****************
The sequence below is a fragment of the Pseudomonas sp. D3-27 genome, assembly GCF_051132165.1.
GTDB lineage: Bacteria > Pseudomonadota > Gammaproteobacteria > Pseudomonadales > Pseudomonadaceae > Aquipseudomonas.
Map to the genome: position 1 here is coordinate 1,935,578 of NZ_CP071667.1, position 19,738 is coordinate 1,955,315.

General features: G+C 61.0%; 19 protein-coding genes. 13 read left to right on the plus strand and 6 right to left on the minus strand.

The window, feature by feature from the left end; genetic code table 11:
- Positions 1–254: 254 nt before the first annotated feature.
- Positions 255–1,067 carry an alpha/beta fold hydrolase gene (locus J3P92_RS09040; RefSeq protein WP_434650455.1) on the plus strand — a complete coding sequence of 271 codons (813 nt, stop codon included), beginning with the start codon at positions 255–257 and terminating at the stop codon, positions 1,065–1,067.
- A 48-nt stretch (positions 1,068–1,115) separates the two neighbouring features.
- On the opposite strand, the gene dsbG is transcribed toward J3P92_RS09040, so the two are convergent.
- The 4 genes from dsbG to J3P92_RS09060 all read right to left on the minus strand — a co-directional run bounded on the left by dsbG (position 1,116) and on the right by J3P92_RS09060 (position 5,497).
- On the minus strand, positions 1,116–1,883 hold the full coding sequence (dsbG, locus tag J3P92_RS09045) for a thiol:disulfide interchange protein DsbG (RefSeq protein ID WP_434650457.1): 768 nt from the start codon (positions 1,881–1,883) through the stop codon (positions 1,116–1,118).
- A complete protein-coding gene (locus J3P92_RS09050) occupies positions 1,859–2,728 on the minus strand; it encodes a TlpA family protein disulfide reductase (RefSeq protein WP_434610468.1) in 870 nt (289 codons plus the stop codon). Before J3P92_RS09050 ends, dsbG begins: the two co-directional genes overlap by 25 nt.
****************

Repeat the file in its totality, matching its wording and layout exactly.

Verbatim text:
The sequence below is a fragment of the Pseudomonas sp. D3-27 genome, assembly GCF_051132165.1.
GTDB lineage: Bacteria > Pseudomonadota > Gammaproteobacteria > Pseudomonadales > Pseudomonadaceae > Aquipseudomonas.
Map to the genome: position 1 here is coordinate 1,935,578 of NZ_CP071667.1, position 19,738 is coordinate 1,955,315.

General features: G+C 61.0%; 19 protein-coding genes. 13 read left to right on the plus strand and 6 right to left on the minus strand.

The window, feature by feature from the left end; genetic code table 11:
- Positions 1–254: 254 nt before the first annotated feature.
- Positions 255–1,067 carry an alpha/beta fold hydrolase gene (locus J3P92_RS09040; RefSeq protein WP_434650455.1) on the plus strand — a complete coding sequence of 271 codons (813 nt, stop codon included), beginning with the start codon at positions 255–257 and terminating at the stop codon, positions 1,065–1,067.
- A 48-nt stretch (positions 1,068–1,115) separates the two neighbouring features.
- On the opposite strand, the gene dsbG is transcribed toward J3P92_RS09040, so the two are convergent.
- The 4 genes from dsbG to J3P92_RS09060 all read right to left on the minus strand — a co-directional run bounded on the left by dsbG (position 1,116) and on the right by J3P92_RS09060 (position 5,497).
- On the minus strand, positions 1,116–1,883 hold the full coding sequence (dsbG, locus tag J3P92_RS09045) for a thiol:disulfide interchange protein DsbG (RefSeq protein ID WP_434650457.1): 768 nt from the start codon (positions 1,881–1,883) through the stop codon (positions 1,116–1,118).
- A complete protein-coding gene (locus J3P92_RS09050) occupies positions 1,859–2,728 on the minus strand; it encodes a TlpA family protein disulfide reductase (RefSeq protein WP_434610468.1) in 870 nt (289 codons plus the stop codon). Before J3P92_RS09050 ends, dsbG begins: the two co-directional genes overlap by 25 nt.